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DNA Exonerations in Georgia Result in Disparate Compensation Awards

by David M. Reutter

The disparity in compensation awards for prisoners exonerated by DNA evidence in Georgia demonstrates the need for evenhanded compensation laws.

Five wrongly convicted prisoners, Clarence Harrison, Robert Clark, Douglas Echols, Samuel Scott and Willie Otis “Pete” Williams, spent a combined 82 years in Georgia prisons for crimes they didn’t commit. All were proven innocent by DNA evidence.

Three of those five received compensation from the state – Harrison, who served 17 years for the abduction, robbery and rape of a woman waiting for a bus; Clark, who served almost 24 years for rape, kidnapping and robbery; and Williams, who served 21 years for kidnapping, rape and aggravated sodomy before being exonerated in 2007.

Harrison, who was 44 when released from prison in 2004, was awarded $1 million by state lawmakers. Clark re-ceived $1.2 million after the Georgia legislature passed a resolution approving the payment in March 2007. He had contracted hepatitis C while in prison. Williams was awarded $1.2 million in compensation.

“Can you even fathom in your wildest imagination what it must be like for this man to lose his entire adult life, until now, incarcerated in prison, literally excommunicated from free society, beat down emotionally and probably physically, too?” asked state Rep. Larry O’Neal, who sponsored the resolution for Clark’s compensation payment.

Echols and Scott, however, had a prosecutor who still insists they are not “factually innocent” despite the DNA evi-dence. They were cleared in 2002 of raping a woman in Scott’s home.

The victim claimed Scott held her down while Echols raped her. A third assailant was never identified. Scott served 5 years before being paroled, while Echols was imprisoned for 15 years.

Their prosecutor, Spencer Lawton, was made famous by John Brendt’s book, Midnight in the Garden of Good and Evil. Lawton wrote a letter to state legislators asserting that Echols and Scott were never exonerated and are not factu-ally innocent despite DNA evidence to the contrary.

The lawmaker who sponsored the legislation to compensate Scott and Echols said he felt “blindsided” by Lawton’s let-ter. “He wasn’t man enough to admit he may have convicted the wrong guys,” observed former state Rep. Tom Bordeaux. “It was wrong in the most fundamental way. It was indecent.”

Echols has sued Lawton for violating his constitutional rights by lobbying against Bordeaux’s compensation legisla-tion. See: Echols v. Lawton, U.S.D.C. (S.D. Ga.), Case No. 4:08-cv-00023-WTM-GRS. Meanwhile, Echols and Scott have said the fact that their conviction records were not expunged has made it hard for them to find work, as they are still technically convicted felons.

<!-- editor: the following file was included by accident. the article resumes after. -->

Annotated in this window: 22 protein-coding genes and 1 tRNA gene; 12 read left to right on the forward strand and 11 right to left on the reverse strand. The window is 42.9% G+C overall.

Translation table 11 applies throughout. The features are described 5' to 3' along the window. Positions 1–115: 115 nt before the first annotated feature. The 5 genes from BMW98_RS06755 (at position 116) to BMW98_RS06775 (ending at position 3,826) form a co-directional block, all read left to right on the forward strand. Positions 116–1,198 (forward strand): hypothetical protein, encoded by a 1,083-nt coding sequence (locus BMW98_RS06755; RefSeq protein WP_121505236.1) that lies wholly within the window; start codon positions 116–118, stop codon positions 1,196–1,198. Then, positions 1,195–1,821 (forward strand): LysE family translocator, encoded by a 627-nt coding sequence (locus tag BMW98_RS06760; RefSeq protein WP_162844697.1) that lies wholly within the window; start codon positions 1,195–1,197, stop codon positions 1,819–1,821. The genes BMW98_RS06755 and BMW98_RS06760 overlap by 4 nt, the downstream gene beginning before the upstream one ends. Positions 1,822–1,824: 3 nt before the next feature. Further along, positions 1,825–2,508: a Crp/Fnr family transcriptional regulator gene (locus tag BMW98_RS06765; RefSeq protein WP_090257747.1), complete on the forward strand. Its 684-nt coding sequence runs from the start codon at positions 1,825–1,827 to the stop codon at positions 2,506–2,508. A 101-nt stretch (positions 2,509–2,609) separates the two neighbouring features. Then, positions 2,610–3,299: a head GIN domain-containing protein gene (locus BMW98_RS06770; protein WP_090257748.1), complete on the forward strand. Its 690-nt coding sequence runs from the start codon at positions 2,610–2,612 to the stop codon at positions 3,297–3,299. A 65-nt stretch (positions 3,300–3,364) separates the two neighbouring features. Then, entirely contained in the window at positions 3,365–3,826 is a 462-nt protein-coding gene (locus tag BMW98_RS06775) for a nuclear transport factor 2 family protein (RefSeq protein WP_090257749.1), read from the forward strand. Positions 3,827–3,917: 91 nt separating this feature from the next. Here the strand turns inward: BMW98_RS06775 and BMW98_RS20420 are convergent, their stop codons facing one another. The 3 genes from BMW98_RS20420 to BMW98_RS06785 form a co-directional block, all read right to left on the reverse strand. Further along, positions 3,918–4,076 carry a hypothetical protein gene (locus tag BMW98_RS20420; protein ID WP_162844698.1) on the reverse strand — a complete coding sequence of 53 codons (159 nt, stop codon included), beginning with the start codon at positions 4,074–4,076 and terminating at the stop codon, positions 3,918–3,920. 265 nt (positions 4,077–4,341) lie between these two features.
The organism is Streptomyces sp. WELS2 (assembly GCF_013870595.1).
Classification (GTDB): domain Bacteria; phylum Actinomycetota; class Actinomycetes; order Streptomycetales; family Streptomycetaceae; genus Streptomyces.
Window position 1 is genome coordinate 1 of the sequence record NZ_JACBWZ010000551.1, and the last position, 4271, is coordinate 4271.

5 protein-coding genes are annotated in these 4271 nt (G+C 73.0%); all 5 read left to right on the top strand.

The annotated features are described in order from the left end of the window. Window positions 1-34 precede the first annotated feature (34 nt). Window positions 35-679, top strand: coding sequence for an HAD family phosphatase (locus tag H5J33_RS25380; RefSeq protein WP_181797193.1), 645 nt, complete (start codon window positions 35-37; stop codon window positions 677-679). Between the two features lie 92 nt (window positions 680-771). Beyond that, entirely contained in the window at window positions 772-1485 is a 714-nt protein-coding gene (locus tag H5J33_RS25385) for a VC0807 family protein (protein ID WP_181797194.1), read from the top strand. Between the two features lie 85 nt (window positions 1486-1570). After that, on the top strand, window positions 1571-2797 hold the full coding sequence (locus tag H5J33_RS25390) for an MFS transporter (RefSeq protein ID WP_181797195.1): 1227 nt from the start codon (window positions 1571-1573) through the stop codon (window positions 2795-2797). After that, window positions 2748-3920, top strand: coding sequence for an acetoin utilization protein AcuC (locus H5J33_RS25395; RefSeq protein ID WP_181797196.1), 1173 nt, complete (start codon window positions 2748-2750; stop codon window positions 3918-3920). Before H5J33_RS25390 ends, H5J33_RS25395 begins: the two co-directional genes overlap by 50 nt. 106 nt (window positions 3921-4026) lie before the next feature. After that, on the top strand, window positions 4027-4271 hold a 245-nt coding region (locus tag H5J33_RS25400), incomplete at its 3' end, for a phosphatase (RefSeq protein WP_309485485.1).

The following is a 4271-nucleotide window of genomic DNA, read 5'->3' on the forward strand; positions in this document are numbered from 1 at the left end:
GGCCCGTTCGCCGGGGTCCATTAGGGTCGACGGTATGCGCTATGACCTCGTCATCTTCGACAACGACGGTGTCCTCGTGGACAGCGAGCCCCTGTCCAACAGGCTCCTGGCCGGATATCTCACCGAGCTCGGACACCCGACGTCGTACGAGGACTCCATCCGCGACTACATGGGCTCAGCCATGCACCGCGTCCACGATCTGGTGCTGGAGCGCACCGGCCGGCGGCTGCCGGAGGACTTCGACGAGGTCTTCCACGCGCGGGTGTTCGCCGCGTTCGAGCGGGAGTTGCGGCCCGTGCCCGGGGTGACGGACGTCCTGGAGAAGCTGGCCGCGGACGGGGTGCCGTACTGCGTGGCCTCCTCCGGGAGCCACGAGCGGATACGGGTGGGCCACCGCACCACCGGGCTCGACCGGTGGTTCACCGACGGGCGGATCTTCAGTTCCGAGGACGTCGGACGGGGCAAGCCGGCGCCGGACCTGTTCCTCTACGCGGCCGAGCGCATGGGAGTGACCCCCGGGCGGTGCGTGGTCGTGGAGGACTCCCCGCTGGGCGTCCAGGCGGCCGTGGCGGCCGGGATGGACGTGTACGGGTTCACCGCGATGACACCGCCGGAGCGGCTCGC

Georgia is one of 23 states that do not have laws governing compensation for the wrongly convicted. Instead, exonerees have to find a lawmaker willing to introduce legislation requesting compensation on their behalf – a process that has had disparate results.

“Rather than the emotional aspect on a case-by-case basis, I think we ought to have some guidelines to help us in the future,” said Georgia Governor Sonny Perdue.

Beyond fair compensation laws, one state lawmaker, Rep. Stephanie Stuckey Benfield, repeatedly introduced meas-ures to reform Georgia’s eyewitness identification procedures, since faulty eyewitness testimony has been implicated in a high percentage of wrongful convictions. Although her legislation failed to pass, on December 10, 2008 the Georgia Peace Officers Standards and Training Council voted to require training for law enforcement officers on new eyewitness identification rules.

“We needed to step up to the plate,” said Ken Vance, the Council’s director. “This is good for law enforcement in Georgia.” It’s also good for defendants who risk being wrongly convicted based on faulty eyewitness identification.

Other recent wrongful convictions in Georgia include those of John Jerome White and Michael Marshall. White served a total of 22 years for the rape, robbery and assault of a 74-year-old woman before being exonerated by DNA evidence on December 10, 2007. In April 2009 state lawmakers approved $500,000 in compensation for White; how-ever, it included provisions requiring him to undergo drug testing, remain employed and stay out of trouble. Also, despite clear evidence that he had been wrongly convicted, his compensation award just barely passed the state senate on a vote of 29 to 21 (a minimum of 29 votes were required).

The most recent Georgia DNA exoneree, Michael Marshall, was proven innocent in December 2009 after serving 1½ years of a 4-year sentence for vehicle theft. He had been homeless at the time of the crime, and was arrested because he looked like a sketch of a suspect who stole a truck at gunpoint. His compensation request is pending.

There have been eight DNA exonerations in Georgia since 1999, most involving the efforts of the Georgia Innocence Project.

Sources: The News Tribune,, Atlanta Journal-Constitution,

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